Futurenautics: There’s a saying that when it comes to digital transformation culture eats strategy for breakfast. Is the culture different in Kongsberg Digital than it is in the rest of the organisation?
Hege Skryseth: I would rather say that Kongsberg Digital is shaping a new digital transformation culture within KONGSBERG. The culture in Kongsberg Digital is based upon the KONGSBERG culture and history with more than 200 years of innovation which in many ways speaks for itself as to innovative capacity and ability.
Futurenautics: One of the perennial problems of innovation within companies is how to structure it – do you create a separate unit like a Skunkworks, a whole new division like Kongsberg Digital, or by definition does that defeat the object by separating ‘digital’ from the rest of the organisation? How do you make it work?
Hege Skryseth: It can’t be completely separate, but key attributes are agility and flexibility, and open mindedness is vital. These attributes have to be ensured, either it is by a smaller unit or in some way separated from the ordinary business structures. It needs to have a balanced approach between structure and creativity, and I believe that you have to create an environment where you have different competencies working together and challenging each other.
Futurenautics: I am fond of saying that about the only thing that Silicon Valley and the shipping and maritime industry have in common is that there are virtually no women in either. As the industry transitions from needing seafaring skillsets to technology skillsets, does that mean getting more women into maritime is going to get even harder?
Hege Skryseth: On the contrary, I think the transition from seafaring skills to technology skills will make more women consider a career within the shipping and maritime industry. Shipping and maritime is among the industries with the lowest number of women. Although the number of women within technology is also quite low, I would argue that more and more women are getting interested in technology and evolution. Until recently, shipping skills were the only way into the shipping and maritime industry, now as the transition to a technological skillset is happening it will make more women with a tech background consider a career in shipping or maritime.
Futurenautics: Marco Ryan, CDO at Wärtsilä talks about data appearing on the balance sheet. Should data be on the balance sheet, or should it be algorithms?
Hege Skryseth: Both data and algorithms are a crucial asset, and will only increase in importance and value.
Futurenautics: DNV GL have in the past suggested that IMO would be obsolete by mid-century – I think it’s already approaching the ‘bureaucratic singularity’. With the development of hyper-connectivity and blockchain do you think there’s an opportunity for a new regulatory paradigm?
Hege Skryseth: I don’t think we will see that regulatory bodies will disappear. For instance they will play an important role in making autonomous ships possible.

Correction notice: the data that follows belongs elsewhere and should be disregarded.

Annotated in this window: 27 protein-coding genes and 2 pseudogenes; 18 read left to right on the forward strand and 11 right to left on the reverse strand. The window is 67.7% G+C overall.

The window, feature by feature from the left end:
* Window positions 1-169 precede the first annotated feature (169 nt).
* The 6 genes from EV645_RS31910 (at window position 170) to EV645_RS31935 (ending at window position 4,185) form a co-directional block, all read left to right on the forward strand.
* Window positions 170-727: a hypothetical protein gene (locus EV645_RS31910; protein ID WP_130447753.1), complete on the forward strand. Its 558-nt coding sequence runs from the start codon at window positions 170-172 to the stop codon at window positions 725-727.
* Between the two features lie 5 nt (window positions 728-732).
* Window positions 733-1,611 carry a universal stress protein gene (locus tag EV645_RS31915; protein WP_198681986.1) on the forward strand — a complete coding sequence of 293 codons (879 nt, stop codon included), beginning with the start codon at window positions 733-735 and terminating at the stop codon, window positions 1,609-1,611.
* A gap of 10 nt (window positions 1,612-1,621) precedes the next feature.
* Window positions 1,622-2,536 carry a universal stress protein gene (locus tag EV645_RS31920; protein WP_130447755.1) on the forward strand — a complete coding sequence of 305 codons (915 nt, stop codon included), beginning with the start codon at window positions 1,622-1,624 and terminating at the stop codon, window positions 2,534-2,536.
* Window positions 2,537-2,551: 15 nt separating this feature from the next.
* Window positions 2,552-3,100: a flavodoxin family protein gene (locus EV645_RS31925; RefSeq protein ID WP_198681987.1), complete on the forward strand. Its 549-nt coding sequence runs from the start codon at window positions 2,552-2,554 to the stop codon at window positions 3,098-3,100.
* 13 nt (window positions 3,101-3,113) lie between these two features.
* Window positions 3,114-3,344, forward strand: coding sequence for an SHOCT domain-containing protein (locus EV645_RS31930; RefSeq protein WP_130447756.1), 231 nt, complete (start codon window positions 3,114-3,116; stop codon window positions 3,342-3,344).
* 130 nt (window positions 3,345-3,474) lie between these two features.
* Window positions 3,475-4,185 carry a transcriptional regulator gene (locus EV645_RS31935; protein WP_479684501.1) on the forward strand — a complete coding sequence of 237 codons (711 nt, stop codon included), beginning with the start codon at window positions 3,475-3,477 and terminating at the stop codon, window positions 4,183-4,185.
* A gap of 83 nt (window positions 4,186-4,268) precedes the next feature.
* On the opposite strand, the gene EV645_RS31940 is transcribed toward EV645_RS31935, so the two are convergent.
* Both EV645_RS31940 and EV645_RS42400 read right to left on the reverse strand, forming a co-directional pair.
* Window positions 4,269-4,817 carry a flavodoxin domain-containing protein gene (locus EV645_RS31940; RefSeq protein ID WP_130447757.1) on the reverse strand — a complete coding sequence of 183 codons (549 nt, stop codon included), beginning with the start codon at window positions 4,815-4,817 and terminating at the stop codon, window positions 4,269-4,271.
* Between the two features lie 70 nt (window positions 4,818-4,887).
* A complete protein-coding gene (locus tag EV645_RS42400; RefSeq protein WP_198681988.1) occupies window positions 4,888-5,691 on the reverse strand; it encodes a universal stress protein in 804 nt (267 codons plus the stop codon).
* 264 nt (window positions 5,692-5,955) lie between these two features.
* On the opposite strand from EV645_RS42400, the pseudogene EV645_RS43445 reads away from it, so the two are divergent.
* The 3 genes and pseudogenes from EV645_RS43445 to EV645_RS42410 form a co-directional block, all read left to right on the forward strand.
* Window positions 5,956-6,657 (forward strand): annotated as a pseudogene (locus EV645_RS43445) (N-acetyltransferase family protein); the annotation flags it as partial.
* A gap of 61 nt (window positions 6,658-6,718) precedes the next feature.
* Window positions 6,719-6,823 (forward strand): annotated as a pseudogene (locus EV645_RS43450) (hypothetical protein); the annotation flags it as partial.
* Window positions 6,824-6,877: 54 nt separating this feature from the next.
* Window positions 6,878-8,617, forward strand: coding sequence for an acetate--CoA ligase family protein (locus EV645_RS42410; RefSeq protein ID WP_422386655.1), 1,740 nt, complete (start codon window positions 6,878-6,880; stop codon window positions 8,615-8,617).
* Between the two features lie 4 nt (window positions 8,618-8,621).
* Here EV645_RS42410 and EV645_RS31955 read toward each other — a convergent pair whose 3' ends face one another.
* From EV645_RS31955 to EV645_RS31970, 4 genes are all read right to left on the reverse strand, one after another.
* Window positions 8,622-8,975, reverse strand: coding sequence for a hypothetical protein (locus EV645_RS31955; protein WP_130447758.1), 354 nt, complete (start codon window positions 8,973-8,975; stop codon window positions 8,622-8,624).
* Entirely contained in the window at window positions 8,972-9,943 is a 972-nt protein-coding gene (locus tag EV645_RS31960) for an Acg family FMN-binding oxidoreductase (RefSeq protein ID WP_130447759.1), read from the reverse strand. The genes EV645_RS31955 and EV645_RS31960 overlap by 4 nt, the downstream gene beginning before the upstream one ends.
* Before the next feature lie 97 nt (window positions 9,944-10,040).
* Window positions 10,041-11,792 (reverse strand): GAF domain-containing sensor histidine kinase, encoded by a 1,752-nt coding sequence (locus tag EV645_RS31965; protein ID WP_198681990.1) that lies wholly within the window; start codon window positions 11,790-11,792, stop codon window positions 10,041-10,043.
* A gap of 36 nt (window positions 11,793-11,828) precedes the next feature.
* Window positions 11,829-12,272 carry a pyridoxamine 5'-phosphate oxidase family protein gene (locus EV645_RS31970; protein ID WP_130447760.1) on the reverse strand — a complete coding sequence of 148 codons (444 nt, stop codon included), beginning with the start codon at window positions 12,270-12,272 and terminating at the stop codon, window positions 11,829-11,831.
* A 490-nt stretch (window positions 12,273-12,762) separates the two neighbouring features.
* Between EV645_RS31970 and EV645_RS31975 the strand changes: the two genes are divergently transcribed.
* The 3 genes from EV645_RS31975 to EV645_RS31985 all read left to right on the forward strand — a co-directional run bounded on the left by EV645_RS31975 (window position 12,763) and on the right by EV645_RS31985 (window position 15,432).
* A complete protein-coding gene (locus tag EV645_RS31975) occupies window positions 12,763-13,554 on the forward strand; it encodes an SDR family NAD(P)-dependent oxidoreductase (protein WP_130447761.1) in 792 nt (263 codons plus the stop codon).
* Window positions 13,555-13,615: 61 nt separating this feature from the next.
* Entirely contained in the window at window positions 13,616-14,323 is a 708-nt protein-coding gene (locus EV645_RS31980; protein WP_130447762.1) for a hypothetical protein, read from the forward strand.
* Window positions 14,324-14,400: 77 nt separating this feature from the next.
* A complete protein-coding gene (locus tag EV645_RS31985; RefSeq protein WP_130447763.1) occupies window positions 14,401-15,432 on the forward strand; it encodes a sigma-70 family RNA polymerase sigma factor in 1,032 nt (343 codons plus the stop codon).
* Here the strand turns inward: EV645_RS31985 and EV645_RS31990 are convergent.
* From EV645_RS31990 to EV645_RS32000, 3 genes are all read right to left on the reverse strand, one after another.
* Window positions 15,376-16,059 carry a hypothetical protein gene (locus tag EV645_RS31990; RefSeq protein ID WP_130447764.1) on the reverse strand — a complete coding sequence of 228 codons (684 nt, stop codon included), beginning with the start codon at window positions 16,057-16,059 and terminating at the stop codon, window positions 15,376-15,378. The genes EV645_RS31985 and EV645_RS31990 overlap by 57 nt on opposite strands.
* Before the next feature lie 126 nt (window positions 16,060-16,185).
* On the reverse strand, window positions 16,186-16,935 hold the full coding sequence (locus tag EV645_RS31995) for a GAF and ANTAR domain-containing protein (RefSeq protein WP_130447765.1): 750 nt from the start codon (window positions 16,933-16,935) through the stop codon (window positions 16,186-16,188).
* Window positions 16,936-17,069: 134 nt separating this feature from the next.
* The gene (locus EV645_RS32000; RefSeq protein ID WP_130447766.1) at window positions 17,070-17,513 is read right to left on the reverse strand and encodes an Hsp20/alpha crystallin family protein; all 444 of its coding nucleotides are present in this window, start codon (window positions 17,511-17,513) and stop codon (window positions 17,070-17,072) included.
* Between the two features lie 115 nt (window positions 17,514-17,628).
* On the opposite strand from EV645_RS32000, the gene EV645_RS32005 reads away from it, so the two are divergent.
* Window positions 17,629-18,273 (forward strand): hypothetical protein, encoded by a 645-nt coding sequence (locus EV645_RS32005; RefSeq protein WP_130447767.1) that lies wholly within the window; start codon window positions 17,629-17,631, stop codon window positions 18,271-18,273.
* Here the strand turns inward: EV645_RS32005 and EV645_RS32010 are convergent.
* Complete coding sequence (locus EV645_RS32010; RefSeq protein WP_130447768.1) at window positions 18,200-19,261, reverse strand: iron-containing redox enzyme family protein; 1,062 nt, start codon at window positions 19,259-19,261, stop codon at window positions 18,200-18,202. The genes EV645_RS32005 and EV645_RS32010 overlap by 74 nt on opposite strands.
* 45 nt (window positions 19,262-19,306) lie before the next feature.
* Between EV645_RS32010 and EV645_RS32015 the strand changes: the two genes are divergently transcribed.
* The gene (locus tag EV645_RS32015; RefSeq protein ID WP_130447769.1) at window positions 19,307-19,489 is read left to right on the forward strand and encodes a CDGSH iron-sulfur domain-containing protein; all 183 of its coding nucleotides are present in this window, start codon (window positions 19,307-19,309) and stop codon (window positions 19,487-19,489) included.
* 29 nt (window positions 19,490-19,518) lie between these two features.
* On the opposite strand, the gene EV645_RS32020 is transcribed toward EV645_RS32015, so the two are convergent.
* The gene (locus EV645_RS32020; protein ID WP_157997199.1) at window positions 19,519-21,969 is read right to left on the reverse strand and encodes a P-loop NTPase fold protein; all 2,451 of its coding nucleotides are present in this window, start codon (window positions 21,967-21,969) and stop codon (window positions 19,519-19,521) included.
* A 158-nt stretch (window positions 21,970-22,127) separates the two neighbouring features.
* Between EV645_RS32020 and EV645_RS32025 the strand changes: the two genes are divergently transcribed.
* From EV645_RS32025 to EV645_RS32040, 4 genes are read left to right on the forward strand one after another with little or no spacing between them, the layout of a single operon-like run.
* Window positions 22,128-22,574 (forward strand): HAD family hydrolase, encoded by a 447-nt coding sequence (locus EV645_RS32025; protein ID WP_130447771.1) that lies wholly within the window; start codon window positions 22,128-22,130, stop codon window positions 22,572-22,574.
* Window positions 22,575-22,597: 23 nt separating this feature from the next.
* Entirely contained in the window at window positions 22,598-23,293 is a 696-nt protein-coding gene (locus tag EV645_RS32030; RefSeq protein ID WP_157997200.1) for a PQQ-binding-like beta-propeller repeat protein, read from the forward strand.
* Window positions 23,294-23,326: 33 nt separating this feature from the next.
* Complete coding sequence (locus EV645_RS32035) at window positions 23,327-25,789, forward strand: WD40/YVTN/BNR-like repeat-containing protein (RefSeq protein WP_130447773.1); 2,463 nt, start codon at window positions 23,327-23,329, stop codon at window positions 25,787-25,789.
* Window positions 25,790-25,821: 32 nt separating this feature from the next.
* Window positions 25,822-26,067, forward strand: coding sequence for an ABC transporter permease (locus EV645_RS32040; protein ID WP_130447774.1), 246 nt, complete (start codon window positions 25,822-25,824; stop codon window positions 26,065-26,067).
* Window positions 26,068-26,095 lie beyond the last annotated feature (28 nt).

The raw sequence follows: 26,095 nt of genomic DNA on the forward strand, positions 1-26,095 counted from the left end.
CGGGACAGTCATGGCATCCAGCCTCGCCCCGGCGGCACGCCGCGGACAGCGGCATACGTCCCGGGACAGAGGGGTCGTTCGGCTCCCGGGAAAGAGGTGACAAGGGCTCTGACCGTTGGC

Futurenautics: There’s a lot of discussion about how we make the shipping industry more innovative – perhaps through increasing the level and range of collaboration with other companies and industries – but with collaboration comes new security, privacy and competition issues. What’s your take on that?
Hege Skryseth: As I see it, rapid innovation has become a necessity in all industries, and increased collaboration – across departments, organizations, and industries – is the best way to achieve this. This is also why we have chosen to make Kognifai an open ecosystem where all participants can collaborate. This does demand a high level of security and privacy. It also changes the way competition and collaboration works. Now, a cluster of maritime organizations can benefit hugely from collaborating and sharing practices or innovations. Simultaneously, the individual organizations are encouraged to find ways to build on their unique strengths.
Futurenautics: I talk a lot about the development of intelligent transport systems as part of the new Industry 4.0. Autonomy is a constituent part of these intelligent systems, so the YARA Birkeland project is really interesting. Is this what the industry needs in order to play its proper role in the new Industry 4.0 supply and value chains?
Hege Skryseth: Yes, Yara Birkeland is an example of a natural next step with the maturity of technologies such as big data, analytics and machine learning.
Futurenautics: What was the last piece of technology – consumer, industrial or professional – which made you say “Wow!”?
Hege Skryseth: It would be Tesla. When my car froze before summer it only took me a few seconds to reset the software and everything was up and running again. Your hands don’t get dirty when fixing a Tesla
Hege Skryseth is CEO of Kongsberg Digital visit them at www.kongsberg.com/kongsberg-digital/
Follow her on Twitter where she’s @HSkryseth
Images courtesy © Nor-Shipping/Kongsberg/Getty Images
This article appeared in the Q3 2017 issue of Futurenautics.